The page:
How the West Was Rewritten

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"Western writing," says Cheryl Miller in the latest issue of Policy Review, "may not always have garnered the respect of critics and cultural mandarins, but no other genre has more effectively captured what it means to be American. The Western is the story of the American Founding once removed: how a collection of newly independent states on the East Coast sent its people into the wilderness and built a country."

Like the archetypal American cowboy, the biblical Cain is the founder of the very first city mentioned in the Bible. Cain's descendants, moreover, invent the trappings of civilized life: the domestication of livestock, metallurgy, music, and the arts. The Western, like the Bible, recognizes the reality that political order arises not spontaneously but from violent acts that have no place in the order created, and this reality is tragic for both the cowboy and the town. The cowboy's very success destroys his own way of life. He can't live as anything other than the hero, but the heroic mode of life is no longer possible or needed. In Lonesome Dove, Gus and Call quit the Texas Rangers when they no longer have an enemy worth fighting; arresting drunks and horse thieves just doesn't cut it. Gus jokes that they "killed off" the very people who made the frontier "interesting."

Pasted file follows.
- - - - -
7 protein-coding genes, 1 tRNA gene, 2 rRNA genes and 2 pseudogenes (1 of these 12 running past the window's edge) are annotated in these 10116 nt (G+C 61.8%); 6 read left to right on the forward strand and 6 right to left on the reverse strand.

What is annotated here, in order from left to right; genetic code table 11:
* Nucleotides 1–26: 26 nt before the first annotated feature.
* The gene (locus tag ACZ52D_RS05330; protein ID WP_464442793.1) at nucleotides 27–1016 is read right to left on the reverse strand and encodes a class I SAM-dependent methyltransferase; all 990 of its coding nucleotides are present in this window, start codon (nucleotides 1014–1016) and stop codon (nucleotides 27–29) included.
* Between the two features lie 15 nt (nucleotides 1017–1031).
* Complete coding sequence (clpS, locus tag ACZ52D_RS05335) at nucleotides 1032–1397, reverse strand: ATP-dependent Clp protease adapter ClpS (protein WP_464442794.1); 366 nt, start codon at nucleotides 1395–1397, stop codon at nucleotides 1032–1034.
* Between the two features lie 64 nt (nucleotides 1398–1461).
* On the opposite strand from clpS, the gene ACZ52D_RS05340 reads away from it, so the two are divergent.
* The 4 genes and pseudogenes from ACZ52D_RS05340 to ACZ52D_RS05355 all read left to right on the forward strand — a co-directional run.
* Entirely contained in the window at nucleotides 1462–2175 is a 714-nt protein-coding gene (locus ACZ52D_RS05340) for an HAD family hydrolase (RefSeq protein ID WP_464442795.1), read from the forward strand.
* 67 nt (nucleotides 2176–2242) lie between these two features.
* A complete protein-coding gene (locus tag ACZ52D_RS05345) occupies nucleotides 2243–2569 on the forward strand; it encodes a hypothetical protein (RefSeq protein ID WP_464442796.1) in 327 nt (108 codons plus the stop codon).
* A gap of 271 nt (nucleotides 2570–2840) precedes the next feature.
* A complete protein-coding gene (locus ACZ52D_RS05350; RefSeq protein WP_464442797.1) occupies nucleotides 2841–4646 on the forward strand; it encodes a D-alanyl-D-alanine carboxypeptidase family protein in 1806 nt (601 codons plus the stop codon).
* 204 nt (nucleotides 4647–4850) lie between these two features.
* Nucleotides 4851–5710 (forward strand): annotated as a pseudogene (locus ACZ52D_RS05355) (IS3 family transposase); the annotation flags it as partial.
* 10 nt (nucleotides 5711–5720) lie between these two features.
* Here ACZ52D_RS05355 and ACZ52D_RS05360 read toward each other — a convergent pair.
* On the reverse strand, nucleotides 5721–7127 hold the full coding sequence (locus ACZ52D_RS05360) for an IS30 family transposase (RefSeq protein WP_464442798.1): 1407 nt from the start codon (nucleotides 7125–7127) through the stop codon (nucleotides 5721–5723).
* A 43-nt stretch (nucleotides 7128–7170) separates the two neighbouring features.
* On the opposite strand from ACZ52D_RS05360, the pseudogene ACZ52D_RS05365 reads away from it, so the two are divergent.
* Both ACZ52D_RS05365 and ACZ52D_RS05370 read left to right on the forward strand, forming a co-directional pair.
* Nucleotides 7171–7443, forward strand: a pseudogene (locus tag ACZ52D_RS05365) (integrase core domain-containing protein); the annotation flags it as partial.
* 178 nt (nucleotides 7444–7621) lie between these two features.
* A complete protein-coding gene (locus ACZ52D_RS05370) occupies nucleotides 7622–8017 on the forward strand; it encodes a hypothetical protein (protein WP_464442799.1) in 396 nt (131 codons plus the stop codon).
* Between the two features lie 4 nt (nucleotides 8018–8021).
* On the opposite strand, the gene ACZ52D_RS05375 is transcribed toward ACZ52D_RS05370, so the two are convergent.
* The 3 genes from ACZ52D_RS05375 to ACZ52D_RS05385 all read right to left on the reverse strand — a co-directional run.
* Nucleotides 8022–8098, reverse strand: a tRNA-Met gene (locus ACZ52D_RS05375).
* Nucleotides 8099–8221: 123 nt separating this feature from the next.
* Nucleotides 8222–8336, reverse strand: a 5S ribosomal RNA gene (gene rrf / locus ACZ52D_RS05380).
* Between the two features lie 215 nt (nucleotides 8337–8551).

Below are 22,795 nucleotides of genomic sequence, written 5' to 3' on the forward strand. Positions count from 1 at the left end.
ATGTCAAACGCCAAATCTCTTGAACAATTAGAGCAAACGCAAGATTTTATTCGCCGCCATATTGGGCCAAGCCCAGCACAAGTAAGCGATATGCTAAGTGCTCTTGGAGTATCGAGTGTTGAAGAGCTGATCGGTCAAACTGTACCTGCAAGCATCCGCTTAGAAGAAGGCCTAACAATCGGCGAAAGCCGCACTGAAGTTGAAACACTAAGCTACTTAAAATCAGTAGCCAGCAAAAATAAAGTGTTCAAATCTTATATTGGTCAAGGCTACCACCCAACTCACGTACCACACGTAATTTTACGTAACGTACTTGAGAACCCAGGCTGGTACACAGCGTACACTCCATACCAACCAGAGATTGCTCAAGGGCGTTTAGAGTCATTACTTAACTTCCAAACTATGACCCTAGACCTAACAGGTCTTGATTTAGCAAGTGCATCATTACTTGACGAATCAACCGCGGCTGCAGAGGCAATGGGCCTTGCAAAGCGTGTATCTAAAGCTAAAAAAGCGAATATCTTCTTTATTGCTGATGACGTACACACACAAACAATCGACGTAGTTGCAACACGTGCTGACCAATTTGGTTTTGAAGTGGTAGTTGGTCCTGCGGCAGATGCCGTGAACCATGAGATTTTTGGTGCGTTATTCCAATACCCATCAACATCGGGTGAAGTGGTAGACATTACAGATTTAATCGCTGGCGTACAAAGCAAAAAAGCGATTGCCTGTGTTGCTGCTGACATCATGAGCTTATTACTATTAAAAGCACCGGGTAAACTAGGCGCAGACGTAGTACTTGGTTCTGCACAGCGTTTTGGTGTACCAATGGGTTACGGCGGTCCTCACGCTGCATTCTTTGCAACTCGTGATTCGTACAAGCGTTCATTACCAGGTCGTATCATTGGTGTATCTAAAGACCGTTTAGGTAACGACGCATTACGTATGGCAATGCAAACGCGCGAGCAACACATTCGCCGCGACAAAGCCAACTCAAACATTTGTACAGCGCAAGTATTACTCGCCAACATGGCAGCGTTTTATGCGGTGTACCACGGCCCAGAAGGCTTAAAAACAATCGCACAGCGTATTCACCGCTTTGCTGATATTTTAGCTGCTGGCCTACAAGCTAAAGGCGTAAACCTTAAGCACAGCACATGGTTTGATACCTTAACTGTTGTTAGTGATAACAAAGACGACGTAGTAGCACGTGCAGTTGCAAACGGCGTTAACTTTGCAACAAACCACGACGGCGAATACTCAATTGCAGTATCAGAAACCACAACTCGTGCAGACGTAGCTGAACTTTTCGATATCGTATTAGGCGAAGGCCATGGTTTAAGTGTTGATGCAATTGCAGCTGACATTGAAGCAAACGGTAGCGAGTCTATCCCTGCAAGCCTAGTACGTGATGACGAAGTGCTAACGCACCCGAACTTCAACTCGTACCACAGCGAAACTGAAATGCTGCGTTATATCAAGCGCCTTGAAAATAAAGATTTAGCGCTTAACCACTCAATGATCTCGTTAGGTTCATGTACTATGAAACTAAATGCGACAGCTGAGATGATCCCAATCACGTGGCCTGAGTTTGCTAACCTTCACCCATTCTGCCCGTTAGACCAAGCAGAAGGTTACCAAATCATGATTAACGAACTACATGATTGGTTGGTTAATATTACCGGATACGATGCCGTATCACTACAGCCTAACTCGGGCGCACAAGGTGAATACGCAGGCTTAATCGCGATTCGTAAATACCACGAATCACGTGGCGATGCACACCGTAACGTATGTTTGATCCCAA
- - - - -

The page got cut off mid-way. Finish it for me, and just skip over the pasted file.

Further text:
Or if you like, the myth-making Western, direct from the horse's mouth. The words of Lonesome Dove author Larry McMurtry, who has a new book out called Telegraph Days:

"My experience with Lonesome Dove and its various sequels and prequels convinced me that the core of the Western myth — that cowboys are brave and cowboys are free — is essentially unassailable. I thought of Lonesome Dove as demythicizing, but instead it became a kind of American Arthuriad, overflowing the bounds of genre in many curious ways. In two lesser novels . . . I tried to subvert the Western myth with irony and parody, with no better results. Readers don't want to know and can't be made to see how difficult and destructive life in the Old West really was."

Read the whole thing.

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  1. Who cares what Cheryl Miller thinks about the West? She couldn’t even dunk. I mean, I don’t even care about what Reggie Miller thinks about the West. He was just a spot-shooter. He doesn’t know anything about the up-tempo game they play out West. I mean he… what? Different Cheryl Miller? Not related to Reggie? Oh.